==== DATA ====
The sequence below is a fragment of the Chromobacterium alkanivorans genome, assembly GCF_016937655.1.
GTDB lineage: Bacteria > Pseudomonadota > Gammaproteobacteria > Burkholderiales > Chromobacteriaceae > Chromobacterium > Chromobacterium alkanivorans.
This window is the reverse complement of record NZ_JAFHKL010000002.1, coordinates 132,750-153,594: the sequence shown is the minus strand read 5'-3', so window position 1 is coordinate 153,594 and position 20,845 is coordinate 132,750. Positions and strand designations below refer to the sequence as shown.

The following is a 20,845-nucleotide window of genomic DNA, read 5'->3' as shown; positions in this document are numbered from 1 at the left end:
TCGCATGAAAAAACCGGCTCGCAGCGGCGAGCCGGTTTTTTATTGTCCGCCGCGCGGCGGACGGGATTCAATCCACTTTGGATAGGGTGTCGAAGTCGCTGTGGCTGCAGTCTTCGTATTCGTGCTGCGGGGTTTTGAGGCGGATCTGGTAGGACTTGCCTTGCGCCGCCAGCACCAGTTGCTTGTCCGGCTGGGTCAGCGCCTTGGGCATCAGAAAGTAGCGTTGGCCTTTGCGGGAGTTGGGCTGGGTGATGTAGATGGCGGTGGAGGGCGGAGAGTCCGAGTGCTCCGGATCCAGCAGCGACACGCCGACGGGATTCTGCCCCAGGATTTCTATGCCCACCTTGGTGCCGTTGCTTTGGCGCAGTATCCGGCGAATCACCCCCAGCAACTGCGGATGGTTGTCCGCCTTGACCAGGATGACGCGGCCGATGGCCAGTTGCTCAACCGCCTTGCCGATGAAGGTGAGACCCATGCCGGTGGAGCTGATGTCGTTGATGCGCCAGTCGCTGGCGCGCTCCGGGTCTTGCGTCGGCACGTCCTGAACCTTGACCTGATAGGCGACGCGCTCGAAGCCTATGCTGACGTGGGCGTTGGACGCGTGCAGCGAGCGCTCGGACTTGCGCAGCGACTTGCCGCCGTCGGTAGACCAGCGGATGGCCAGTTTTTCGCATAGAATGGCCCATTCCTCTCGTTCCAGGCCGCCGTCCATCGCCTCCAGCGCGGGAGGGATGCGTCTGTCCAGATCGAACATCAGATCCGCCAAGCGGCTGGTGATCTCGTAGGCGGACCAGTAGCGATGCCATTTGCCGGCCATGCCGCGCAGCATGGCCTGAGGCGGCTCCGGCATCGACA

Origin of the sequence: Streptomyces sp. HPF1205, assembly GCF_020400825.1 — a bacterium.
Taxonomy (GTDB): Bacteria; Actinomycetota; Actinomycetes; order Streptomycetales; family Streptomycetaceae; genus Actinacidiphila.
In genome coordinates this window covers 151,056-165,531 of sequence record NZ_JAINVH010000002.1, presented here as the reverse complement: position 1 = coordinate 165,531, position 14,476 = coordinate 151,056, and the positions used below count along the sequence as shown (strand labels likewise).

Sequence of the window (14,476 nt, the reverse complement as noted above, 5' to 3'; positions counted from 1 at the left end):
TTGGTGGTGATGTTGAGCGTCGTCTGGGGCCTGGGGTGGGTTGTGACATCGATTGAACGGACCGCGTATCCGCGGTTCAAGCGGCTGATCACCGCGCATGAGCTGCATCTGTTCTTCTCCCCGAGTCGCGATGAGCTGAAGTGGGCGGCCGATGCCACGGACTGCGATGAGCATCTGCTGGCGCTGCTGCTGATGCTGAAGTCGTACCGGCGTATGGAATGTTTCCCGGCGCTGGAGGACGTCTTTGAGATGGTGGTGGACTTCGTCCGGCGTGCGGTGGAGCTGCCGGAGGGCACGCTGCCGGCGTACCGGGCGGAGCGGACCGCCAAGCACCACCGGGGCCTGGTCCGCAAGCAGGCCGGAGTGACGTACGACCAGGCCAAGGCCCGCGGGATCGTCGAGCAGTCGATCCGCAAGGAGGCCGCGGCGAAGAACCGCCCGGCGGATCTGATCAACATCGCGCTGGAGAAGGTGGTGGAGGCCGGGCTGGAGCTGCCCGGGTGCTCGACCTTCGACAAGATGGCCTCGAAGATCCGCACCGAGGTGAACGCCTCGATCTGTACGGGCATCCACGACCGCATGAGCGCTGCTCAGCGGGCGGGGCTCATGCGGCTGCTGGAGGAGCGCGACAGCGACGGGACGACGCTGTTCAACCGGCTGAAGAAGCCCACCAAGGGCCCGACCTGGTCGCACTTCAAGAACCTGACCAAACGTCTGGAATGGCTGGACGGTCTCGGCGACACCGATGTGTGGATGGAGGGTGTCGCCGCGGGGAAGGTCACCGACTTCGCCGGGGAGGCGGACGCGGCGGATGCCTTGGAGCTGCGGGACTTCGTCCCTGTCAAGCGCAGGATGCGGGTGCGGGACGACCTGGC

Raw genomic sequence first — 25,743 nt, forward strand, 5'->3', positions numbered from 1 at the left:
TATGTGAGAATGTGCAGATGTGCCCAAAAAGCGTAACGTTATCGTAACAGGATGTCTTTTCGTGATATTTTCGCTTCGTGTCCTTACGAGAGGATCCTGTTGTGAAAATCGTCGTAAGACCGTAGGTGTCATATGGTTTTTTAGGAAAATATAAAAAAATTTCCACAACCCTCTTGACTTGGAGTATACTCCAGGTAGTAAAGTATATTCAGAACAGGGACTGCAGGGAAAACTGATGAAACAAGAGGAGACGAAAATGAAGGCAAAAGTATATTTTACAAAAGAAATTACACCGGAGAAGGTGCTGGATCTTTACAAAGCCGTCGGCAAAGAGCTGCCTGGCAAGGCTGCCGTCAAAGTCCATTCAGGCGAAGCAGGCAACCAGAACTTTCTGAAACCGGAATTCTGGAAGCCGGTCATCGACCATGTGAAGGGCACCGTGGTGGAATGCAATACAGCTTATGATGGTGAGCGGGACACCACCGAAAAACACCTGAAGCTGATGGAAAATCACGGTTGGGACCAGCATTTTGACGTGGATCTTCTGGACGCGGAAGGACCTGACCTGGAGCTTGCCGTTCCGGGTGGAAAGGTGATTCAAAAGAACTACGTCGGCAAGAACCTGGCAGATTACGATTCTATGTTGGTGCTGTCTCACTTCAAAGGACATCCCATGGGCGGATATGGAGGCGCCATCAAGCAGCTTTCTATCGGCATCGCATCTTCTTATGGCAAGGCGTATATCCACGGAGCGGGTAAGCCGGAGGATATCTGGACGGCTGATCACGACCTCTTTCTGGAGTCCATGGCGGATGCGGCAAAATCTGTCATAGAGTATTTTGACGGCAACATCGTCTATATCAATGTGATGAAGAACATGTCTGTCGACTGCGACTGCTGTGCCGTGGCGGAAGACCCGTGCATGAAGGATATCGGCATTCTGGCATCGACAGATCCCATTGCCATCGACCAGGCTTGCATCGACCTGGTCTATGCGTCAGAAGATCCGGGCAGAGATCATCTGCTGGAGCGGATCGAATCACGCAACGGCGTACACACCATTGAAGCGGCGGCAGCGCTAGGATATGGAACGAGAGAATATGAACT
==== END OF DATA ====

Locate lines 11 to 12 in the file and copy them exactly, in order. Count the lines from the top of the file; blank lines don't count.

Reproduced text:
Raw genomic sequence first — 25,743 nt, forward strand, 5'->3', positions numbered from 1 at the left:
TATGTGAGAATGTGCAGATGTGCCCAAAAAGCGTAACGTTATCGTAACAGGATGTCTTTTCGTGATATTTTCGCTTCGTGTCCTTACGAGAGGATCCTGTTGTGAAAATCGTCGTAAGACCGTAGGTGTCATATGGTTTTTTAGGAAAATATAAAAAAATTTCCACAACCCTCTTGACTTGGAGTATACTCCAGGTAGTAAAGTATATTCAGAACAGGGACTGCAGGGAAAACTGATGAAACAAGAGGAGACGAAAATGAAGGCAAAAGTATATTTTACAAAAGAAATTACACCGGAGAAGGTGCTGGATCTTTACAAAGCCGTCGGCAAAGAGCTGCCTGGCAAGGCTGCCGTCAAAGTCCATTCAGGCGAAGCAGGCAACCAGAACTTTCTGAAACCGGAATTCTGGAAGCCGGTCATCGACCATGTGAAGGGCACCGTGGTGGAATGCAATACAGCTTATGATGGTGAGCGGGACACCACCGAAAAACACCTGAAGCTGATGGAAAATCACGGTTGGGACCAGCATTTTGACGTGGATCTTCTGGACGCGGAAGGACCTGACCTGGAGCTTGCCGTTCCGGGTGGAAAGGTGATTCAAAAGAACTACGTCGGCAAGAACCTGGCAGATTACGATTCTATGTTGGTGCTGTCTCACTTCAAAGGACATCCCATGGGCGGATATGGAGGCGCCATCAAGCAGCTTTCTATCGGCATCGCATCTTCTTATGGCAAGGCGTATATCCACGGAGCGGGTAAGCCGGAGGATATCTGGACGGCTGATCACGACCTCTTTCTGGAGTCCATGGCGGATGCGGCAAAATCTGTCATAGAGTATTTTGACGGCAACATCGTCTATATCAATGTGATGAAGAACATGTCTGTCGACTGCGACTGCTGTGCCGTGGCGGAAGACCCGTGCATGAAGGATATCGGCATTCTGGCATCGACAGATCCCATTGCCATCGACCAGGCTTGCATCGACCTGGTCTATGCGTCAGAAGATCCGGGCAGAGATCATCTGCTGGAGCGGATCGAATCACGCAACGGCGTACACACCATTGAAGCGGCGGCAGCGCTAGGATATGGAACGAGAGAATATGAACT